An August Surprise
(An animal story)
One summer in the 1970s, our youngest daughter, Laura, went to Animal Friends Camp in the afternoons, after her morning class at the Children’s School of Science in Woods Hole. The sessions weren’t very long, about two hours, so I would drop her off and drive to a small, uninhabited beach in West Falmouth to read or write, while I waited for her.
On the last day of camp, Laura came running out with her counselor, carrying an assortment of bags and a box. “Laura has volunteered to adopt our guinea pig,” the counselor announced, with a huge smile. With that, she opened the hatch and deposited everything in the wayback of the station wagon.
I was speechless.
“I hope it’s all right with you,” she said, as an afterthought.
This was my moment. Was I going to be the good sport mom who welcomed stray animals into our home? Or was I going to be the old crank, who never let her kids do anything fun? You know the answer.
“Oh, by the way, it’s a male,” the counselor assured me, as she waved goodbye.
For the next week we all enjoyed the guinea pig. He was very pretty. Brown and white, with long, silky hair, quite roly-poly. He was calm, good natured, and enjoyed being handled. He had a name, but I can’t recall what it was. Laura claims it was Chocolate Chip, so I’ll go with that.
Once a day, the children would let him run around the playroom. They were very good about feeding him. In fact, I noticed he seemed to be getting fat.
Labor Day weekend arrived and it was time for us to go home. I always became a martinet when we closed up the house at the end of summer. The children knew it was wise to stay out of my way. We had a division of labor. Shelly, who was a summer researcher at the Marine Biological Laboratory, had to pack his lab, so the bulk of the cleanup at the house fell to me. We started loading the car with suitcases and boxes of books, and the guinea pig in a carton (he would later have a cage). The girls had finished their jobs, more or less cleaning their rooms, and I sent them out on the deck. I told them to stay there while I finished the house and not to come inside, on pain of death.
I was almost finished with the kitchen when Laura appeared. “Mommy…”
“I told you to stay outside,” I said, and I’m afraid I wasn’t very pleasant.
“I’ll say it one more time, then you’re in trouble.”
“But, Mommy, the guinea pig had babies!”
I can’t tell you how cute they were. One was jet black; the other, the most beautiful shade of caramel. The girls named them Licorice and Butterscotch.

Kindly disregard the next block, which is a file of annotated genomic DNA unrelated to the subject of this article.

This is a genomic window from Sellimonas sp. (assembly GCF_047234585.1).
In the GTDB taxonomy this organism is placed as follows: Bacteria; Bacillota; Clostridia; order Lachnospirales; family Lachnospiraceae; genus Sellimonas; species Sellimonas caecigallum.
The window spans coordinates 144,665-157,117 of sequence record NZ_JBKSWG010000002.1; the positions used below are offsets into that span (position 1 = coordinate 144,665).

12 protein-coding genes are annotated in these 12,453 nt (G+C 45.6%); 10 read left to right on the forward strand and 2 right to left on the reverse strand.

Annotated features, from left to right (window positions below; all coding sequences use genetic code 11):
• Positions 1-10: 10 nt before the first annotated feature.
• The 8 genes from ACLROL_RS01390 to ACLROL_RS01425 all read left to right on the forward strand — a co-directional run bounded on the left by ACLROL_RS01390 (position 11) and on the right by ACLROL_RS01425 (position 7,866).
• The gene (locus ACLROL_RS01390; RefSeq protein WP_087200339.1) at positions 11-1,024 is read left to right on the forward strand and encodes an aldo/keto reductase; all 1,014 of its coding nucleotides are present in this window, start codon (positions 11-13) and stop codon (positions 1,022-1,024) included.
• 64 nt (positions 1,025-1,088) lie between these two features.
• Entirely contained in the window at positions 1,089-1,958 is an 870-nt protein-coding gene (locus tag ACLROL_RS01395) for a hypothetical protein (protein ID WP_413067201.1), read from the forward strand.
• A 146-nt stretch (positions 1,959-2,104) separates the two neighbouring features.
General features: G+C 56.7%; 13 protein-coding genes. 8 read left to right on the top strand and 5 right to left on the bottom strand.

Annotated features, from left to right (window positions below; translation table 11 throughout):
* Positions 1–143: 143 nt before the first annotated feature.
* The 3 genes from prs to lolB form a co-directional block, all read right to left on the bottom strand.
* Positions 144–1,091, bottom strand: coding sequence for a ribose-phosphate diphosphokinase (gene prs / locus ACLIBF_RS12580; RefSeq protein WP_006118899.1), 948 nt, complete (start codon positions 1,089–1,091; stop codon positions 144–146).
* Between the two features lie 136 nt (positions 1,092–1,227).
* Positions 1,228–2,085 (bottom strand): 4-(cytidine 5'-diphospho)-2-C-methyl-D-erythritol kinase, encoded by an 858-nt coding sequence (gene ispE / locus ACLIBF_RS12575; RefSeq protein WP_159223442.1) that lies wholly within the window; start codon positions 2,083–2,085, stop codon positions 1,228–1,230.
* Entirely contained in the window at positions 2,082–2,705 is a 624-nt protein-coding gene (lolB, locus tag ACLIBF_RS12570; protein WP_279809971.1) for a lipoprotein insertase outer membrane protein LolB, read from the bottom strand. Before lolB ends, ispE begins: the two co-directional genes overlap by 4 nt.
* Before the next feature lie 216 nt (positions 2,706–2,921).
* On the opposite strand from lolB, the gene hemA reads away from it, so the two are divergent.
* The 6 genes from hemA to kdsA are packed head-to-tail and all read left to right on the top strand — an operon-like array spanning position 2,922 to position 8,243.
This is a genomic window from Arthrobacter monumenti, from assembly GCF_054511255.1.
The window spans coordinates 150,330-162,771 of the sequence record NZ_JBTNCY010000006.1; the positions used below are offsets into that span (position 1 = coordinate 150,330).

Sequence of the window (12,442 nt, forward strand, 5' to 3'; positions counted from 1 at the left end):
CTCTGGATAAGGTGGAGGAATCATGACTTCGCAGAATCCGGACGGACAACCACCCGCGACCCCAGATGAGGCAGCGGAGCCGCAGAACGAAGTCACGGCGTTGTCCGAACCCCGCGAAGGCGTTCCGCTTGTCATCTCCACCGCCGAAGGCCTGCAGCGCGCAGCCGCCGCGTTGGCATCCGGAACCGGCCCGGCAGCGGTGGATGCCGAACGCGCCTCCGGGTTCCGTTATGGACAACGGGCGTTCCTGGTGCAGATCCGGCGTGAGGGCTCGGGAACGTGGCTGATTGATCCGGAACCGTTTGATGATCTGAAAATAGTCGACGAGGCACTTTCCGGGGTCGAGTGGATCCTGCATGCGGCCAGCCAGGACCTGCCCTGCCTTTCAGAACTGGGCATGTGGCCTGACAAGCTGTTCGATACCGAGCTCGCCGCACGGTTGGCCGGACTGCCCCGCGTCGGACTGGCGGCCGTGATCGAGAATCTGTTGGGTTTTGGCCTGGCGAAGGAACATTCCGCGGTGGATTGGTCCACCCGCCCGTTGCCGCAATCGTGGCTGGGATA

Shelly came home to the news that the “male” guinea pig had given birth. He felt rather foolish. A biologist who hadn’t checked the gender of the family pet? Guinea pigs are notoriously hard to “sex.” Even vets sometimes are unable to tell if a guinea pig is a male or female.
We had indisputable proof.
Shelly warned me that one of the babies might die. Guinea pigs sometimes favor one pup, and “he” who was now a “she,” would probably neglect one of them. It soon became apparent that Licorice was not nursing and Butterscotch was the preferred offspring. My daughters simply could not accept this cruel fact of nature. All the way home, they made plans to use a baby bottle to feed Licorice, but by the time we reached our Westchester County house, poor Licorice was on his last legs…. Without much ceremony, Shelly saw to his interment (we were assuming it was a he).
Butterscotch became a frisky and much loved member of the household.
We had a part time housekeeper, Teresa, from Ecuador. One morning, as I came down to the kitchen, I heard her talking to Laura. “…a li’l onion, a li’l garlic, a li’l pepper…some celery, is very good cuy. We eat all the time in my country.” Translation: cuy = cavia porcellus = guinea pig.
With a look of horror on her face, Laura was sitting on the floor clutching Butterscotch as Teresa repeated the recipe.
I’d like to tell you that Butterscotch lived a long happy life with her mother, but in all too short a time, Chocolate Chip became sick and died. That left Butterscotch, who seemed to be thriving when Shelly and I departed on a three-week trip to Asia.
We returned, to learn that Butterscotch had passed on. There had been a proper funeral this time, and she was buried out in the garden beneath the apple tree.